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1. Tell me about something you liked as a child.

 I grew up in the 80ies, loving comics, pirated films on VHS and video games. I also got very
early into programming and soon found that more fascinating than the video games.

2. Who is your favorite writer? (Art, books, games, etc.)

 I mostly read non-fiction, but I get the most inspiration from film, and the directors whose work
has a strong visual component, like Wong-Kar Wai and Jacquest Tatí.

3. What was your personal motivation to work on art?

 I was always doing creative things, as far as I can remember. I think over years and decades I
developed some sort of addiction to creative work, like I get a kind of high when getting to make
something that I like. That high usually goes away quickly, so I need to work on the next thing.

4. What is the important part you would like to talk about through art work?

 Over my 25-year practice as an architect, designer, coder and design professor, I developed a
keen interest in the psychology of aesthetics—why are our brains wired to perceive things as
beautiful or intriguing? This led me to establish this alter ego, Dr. Formalyst, to explore how
visual elements, in their pure form, impact our perception and emotions. I am particularly
interested in generating a discordance in viewers by contrasting the emotions elicited by a
work's form with those arising from what the work actually portrays.

5. Tell us about your worldview to understand your work, and what methodology do you
use to capture it in your art?

 I’m a kind of science-oriented guy, so I like reasoning, which is something we see less and less
of. As a res ult of that, I think I gotten quite a bit cynical and sarcastic, and I guess it shows in my
6.  In your work, you seem to be pushing the limits of the body and gravity. What artistic
value can an extraordinary representation of the body that defies gravity have?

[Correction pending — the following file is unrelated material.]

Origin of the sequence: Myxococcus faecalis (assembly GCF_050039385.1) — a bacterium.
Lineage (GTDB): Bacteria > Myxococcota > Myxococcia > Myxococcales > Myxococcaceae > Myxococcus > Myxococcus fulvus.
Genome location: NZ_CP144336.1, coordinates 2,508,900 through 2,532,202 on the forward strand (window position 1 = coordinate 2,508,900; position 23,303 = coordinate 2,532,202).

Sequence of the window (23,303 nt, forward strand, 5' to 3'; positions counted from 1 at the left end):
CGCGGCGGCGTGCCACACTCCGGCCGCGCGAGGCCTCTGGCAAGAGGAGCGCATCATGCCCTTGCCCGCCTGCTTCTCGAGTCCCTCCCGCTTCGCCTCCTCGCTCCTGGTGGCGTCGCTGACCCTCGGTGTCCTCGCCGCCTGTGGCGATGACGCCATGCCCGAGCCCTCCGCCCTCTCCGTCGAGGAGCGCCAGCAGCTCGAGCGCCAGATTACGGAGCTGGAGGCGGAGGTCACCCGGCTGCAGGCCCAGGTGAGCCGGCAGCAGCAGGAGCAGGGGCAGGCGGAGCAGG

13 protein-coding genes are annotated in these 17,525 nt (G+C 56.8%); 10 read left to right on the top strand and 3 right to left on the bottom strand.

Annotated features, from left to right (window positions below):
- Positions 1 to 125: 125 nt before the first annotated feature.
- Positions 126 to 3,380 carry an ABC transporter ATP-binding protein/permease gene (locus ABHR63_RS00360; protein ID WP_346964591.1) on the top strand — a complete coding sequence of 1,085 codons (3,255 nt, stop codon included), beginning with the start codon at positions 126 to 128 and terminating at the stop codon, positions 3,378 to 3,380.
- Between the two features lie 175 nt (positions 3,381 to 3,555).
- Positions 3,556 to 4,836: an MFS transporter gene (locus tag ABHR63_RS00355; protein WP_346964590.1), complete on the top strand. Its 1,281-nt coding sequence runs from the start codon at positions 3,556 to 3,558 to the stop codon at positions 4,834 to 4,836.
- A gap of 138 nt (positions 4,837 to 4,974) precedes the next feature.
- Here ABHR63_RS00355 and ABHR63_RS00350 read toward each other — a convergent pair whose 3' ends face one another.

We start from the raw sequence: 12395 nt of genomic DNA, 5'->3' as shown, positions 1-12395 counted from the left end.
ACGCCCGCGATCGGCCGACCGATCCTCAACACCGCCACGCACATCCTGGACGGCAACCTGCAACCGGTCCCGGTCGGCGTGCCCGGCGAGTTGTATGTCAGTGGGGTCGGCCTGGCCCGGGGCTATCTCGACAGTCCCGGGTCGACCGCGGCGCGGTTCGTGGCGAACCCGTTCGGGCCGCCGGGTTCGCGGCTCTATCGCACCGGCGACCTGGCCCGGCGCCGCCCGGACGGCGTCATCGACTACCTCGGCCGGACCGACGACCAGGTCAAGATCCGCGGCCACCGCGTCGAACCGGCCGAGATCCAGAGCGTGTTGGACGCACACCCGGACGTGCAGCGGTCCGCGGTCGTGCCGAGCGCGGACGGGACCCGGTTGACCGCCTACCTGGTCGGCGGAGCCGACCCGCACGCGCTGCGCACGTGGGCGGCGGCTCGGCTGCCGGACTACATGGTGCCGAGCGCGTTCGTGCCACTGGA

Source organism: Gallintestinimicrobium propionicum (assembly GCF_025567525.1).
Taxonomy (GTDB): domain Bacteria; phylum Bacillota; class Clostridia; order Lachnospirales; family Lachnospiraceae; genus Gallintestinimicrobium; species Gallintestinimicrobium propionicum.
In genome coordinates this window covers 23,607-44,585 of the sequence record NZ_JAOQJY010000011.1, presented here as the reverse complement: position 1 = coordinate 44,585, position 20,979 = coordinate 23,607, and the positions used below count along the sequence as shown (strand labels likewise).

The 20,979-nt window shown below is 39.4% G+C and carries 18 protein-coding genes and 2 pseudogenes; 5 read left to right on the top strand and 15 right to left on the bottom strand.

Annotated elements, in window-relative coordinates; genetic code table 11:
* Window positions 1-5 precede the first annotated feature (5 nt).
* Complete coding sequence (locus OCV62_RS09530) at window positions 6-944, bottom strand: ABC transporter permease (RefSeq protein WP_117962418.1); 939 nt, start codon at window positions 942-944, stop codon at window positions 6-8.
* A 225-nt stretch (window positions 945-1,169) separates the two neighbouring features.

I try to observe both form and movement in an abstract way, so it may sometimes result in work
that behaves according to its own principles of physics that may not relate to how the real world
works. It is especially evident in my depictions of the human body where both its shape and the
way it moves surprise the viewer. As such work can contradict our expectations and
preconceptions about the human body, at best it can induce strong feelings such as elevation,
freedom but also heaviness, discomfort and disgust.

7. Why did you start NFT ART?  

 I’ve been on and off active in NFT space from October 2021.

8. What is the most memorable moment while doing NFT ART?  

 Personally for me was the daily auction of “Almost Human” the project I’ve done with Irina
Angles that was curated by Fellowship. It gave my work a greater visibility, but actually the biggest thing is that now this continuous involvement with Fellowship is helping me to grow as
an artist a lot.

9. What do you think about the risk of hacking while working on NFT art, and what measures can be taken to prevent it?

 Anyone doing anything with NFTs is getting contacted by scammers on a daily basis. The best
measure is to be very careful, as most hacks come from hacking the persons, not the

10. What do you think is the role of an artist today?

 I’m not one of those artists who think art can change the world. But at its best, an artwork can
make a lasting impact and a change in a way that an individual person thinks, observes and
reacts in the world. And for me, it’s good enough.
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